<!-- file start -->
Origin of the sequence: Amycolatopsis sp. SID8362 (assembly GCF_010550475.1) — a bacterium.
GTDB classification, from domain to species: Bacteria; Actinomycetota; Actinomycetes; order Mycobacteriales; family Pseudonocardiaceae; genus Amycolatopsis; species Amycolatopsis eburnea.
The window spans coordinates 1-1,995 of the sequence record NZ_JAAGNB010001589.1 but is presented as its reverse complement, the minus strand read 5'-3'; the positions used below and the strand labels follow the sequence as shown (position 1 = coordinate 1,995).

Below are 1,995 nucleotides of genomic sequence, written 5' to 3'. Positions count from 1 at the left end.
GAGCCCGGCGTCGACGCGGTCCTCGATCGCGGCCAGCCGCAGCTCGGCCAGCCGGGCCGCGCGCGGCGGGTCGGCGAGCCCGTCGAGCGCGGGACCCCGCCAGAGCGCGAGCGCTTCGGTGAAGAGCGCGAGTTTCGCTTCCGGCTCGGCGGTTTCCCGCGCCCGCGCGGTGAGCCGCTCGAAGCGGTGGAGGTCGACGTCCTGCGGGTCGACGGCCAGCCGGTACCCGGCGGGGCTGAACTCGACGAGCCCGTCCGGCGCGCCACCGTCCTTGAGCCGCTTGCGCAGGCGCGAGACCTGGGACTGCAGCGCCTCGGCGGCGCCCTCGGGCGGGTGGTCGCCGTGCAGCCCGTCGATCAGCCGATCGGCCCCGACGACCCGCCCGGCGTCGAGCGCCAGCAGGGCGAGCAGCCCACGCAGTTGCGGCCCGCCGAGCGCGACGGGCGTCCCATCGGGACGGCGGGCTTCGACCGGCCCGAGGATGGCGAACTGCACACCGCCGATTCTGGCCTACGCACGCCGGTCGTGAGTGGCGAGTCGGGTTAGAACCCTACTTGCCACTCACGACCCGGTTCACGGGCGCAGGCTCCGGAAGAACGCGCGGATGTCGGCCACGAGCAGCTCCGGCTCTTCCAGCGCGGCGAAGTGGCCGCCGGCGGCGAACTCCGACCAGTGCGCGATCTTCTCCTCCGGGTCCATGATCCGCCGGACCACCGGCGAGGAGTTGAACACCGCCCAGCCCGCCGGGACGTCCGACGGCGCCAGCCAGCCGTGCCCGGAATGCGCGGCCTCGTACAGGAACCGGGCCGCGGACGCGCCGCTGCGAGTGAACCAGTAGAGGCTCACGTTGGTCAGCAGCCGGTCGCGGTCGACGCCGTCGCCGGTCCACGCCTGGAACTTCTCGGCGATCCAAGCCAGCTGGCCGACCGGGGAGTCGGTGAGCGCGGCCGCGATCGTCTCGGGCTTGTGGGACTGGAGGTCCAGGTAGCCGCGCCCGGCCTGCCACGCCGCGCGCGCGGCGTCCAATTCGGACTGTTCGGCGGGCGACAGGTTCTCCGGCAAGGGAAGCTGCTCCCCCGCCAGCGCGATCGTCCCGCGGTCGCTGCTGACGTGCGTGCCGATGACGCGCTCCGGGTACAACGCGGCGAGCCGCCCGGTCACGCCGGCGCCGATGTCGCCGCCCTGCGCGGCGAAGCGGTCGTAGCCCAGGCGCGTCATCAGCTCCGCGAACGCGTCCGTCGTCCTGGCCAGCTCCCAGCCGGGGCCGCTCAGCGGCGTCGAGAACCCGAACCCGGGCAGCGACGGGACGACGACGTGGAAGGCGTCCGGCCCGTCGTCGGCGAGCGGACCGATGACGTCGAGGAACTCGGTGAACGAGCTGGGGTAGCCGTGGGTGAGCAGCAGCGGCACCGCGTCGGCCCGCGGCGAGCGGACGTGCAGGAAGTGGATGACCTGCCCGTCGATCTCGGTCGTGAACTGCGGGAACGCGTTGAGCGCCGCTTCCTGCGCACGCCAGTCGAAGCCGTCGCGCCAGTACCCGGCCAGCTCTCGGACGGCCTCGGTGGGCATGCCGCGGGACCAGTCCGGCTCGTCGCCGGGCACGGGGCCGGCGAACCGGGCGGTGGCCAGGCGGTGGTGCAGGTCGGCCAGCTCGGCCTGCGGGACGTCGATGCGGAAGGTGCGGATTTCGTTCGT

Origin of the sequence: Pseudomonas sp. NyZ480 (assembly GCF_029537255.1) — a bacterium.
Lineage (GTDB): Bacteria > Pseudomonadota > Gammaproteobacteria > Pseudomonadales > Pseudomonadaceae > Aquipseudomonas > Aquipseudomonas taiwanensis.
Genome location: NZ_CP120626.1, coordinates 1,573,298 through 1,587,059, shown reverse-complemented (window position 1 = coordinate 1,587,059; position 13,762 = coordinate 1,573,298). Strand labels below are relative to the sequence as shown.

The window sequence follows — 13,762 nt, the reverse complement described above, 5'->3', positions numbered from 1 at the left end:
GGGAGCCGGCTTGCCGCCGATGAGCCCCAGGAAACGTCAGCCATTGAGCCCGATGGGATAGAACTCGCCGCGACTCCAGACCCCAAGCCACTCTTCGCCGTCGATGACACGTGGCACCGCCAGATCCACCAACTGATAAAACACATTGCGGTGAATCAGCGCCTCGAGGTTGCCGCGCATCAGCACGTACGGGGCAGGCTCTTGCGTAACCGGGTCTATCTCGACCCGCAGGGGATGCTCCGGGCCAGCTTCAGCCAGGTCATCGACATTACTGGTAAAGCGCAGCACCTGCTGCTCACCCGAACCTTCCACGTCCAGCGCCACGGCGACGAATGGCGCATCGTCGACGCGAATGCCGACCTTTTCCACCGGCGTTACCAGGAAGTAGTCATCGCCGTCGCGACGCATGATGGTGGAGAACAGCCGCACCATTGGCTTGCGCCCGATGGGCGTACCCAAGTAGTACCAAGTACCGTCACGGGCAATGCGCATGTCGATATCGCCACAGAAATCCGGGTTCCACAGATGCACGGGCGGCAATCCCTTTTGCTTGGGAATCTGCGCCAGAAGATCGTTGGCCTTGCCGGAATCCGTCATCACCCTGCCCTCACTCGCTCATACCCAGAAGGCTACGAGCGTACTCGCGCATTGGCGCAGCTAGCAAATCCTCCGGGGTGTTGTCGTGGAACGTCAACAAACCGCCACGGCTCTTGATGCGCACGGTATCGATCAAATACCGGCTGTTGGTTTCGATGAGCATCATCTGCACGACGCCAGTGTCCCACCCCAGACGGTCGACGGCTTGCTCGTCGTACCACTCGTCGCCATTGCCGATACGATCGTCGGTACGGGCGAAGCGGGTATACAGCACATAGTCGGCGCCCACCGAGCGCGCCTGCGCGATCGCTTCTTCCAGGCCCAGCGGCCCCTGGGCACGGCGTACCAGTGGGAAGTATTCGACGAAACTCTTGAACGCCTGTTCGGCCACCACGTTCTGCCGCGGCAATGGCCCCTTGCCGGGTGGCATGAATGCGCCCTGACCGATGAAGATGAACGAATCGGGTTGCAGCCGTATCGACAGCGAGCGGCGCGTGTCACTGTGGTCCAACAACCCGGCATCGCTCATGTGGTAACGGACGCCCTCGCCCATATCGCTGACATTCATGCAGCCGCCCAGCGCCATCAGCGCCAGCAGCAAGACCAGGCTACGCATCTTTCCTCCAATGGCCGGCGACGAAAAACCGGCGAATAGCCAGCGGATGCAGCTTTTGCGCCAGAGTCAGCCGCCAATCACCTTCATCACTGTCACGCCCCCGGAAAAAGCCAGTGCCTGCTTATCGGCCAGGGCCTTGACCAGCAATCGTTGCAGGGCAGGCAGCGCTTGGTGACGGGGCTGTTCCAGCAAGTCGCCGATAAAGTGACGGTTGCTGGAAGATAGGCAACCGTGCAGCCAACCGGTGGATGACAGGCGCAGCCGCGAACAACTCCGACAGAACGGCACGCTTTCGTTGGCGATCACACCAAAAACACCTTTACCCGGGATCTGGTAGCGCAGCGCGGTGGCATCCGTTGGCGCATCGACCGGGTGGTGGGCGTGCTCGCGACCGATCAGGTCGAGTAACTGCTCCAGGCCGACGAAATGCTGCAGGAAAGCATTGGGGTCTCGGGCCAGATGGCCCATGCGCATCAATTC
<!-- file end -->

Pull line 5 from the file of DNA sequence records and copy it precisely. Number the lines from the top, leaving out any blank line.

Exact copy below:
GAGCCCGGCGTCGACGCGGTCCTCGATCGCGGCCAGCCGCAGCTCGGCCAGCCGGGCCGCGCGCGGCGGGTCGGCGAGCCCGTCGAGCGCGGGACCCCGCCAGAGCGCGAGCGCTTCGGTGAAGAGCGCGAGTTTCGCTTCCGGCTCGGCGGTTTCCCGCGCCCGCGCGGTGAGCCGCTCGAAGCGGTGGAGGTCGACGTCCTGCGGGTCGACGGCCAGCCGGTACCCGGCGGGGCTGAACTCGACGAGCCCGTCCGGCGCGCCACCGTCCTTGAGCCGCTTGCGCAGGCGCGAGACCTGGGACTGCAGCGCCTCGGCGGCGCCCTCGGGCGGGTGGTCGCCGTGCAGCCCGTCGATCAGCCGATCGGCCCCGACGACCCGCCCGGCGTCGAGCGCCAGCAGGGCGAGCAGCCCACGCAGTTGCGGCCCGCCGAGCGCGACGGGCGTCCCATCGGGACGGCGGGCTTCGACCGGCCCGAGGATGGCGAACTGCACACCGCCGATTCTGGCCTACGCACGCCGGTCGTGAGTGGCGAGTCGGGTTAGAACCCTACTTGCCACTCACGACCCGGTTCACGGGCGCAGGCTCCGGAAGAACGCGCGGATGTCGGCCACGAGCAGCTCCGGCTCTTCCAGCGCGGCGAAGTGGCCGCCGGCGGCGAACTCCGACCAGTGCGCGATCTTCTCCTCCGGGTCCATGATCCGCCGGACCACCGGCGAGGAGTTGAACACCGCCCAGCCCGCCGGGACGTCCGACGGCGCCAGCCAGCCGTGCCCGGAATGCGCGGCCTCGTACAGGAACCGGGCCGCGGACGCGCCGCTGCGAGTGAACCAGTAGAGGCTCACGTTGGTCAGCAGCCGGTCGCGGTCGACGCCGTCGCCGGTCCACGCCTGGAACTTCTCGGCGATCCAAGCCAGCTGGCCGACCGGGGAGTCGGTGAGCGCGGCCGCGATCGTCTCGGGCTTGTGGGACTGGAGGTCCAGGTAGCCGCGCCCGGCCTGCCACGCCGCGCGCGCGGCGTCCAATTCGGACTGTTCGGCGGGCGACAGGTTCTCCGGCAAGGGAAGCTGCTCCCCCGCCAGCGCGATCGTCCCGCGGTCGCTGCTGACGTGCGTGCCGATGACGCGCTCCGGGTACAACGCGGCGAGCCGCCCGGTCACGCCGGCGCCGATGTCGCCGCCCTGCGCGGCGAAGCGGTCGTAGCCCAGGCGCGTCATCAGCTCCGCGAACGCGTCCGTCGTCCTGGCCAGCTCCCAGCCGGGGCCGCTCAGCGGCGTCGAGAACCCGAACCCGGGCAGCGACGGGACGACGACGTGGAAGGCGTCCGGCCCGTCGTCGGCGAGCGGACCGATGACGTCGAGGAACTCGGTGAACGAGCTGGGGTAGCCGTGGGTGAGCAGCAGCGGCACCGCGTCGGCCCGCGGCGAGCGGACGTGCAGGAAGTGGATGACCTGCCCGTCGATCTCGGTCGTGAACTGCGGGAACGCGTTGAGCGCCGCTTCCTGCGCACGCCAGTCGAAGCCGTCGCGCCAGTACCCGGCCAGCTCTCGGACGGCCTCGGTGGGCATGCCGCGGGACCAGTCCGGCTCGTCGCCGGGCACGGGGCCGGCGAACCGGGCGGTGGCCAGGCGGTGGTGCAGGTCGGCCAGCTCGGCCTGCGGGACGTCGATGCGGAAGGTGCGGATTTCGTTCGT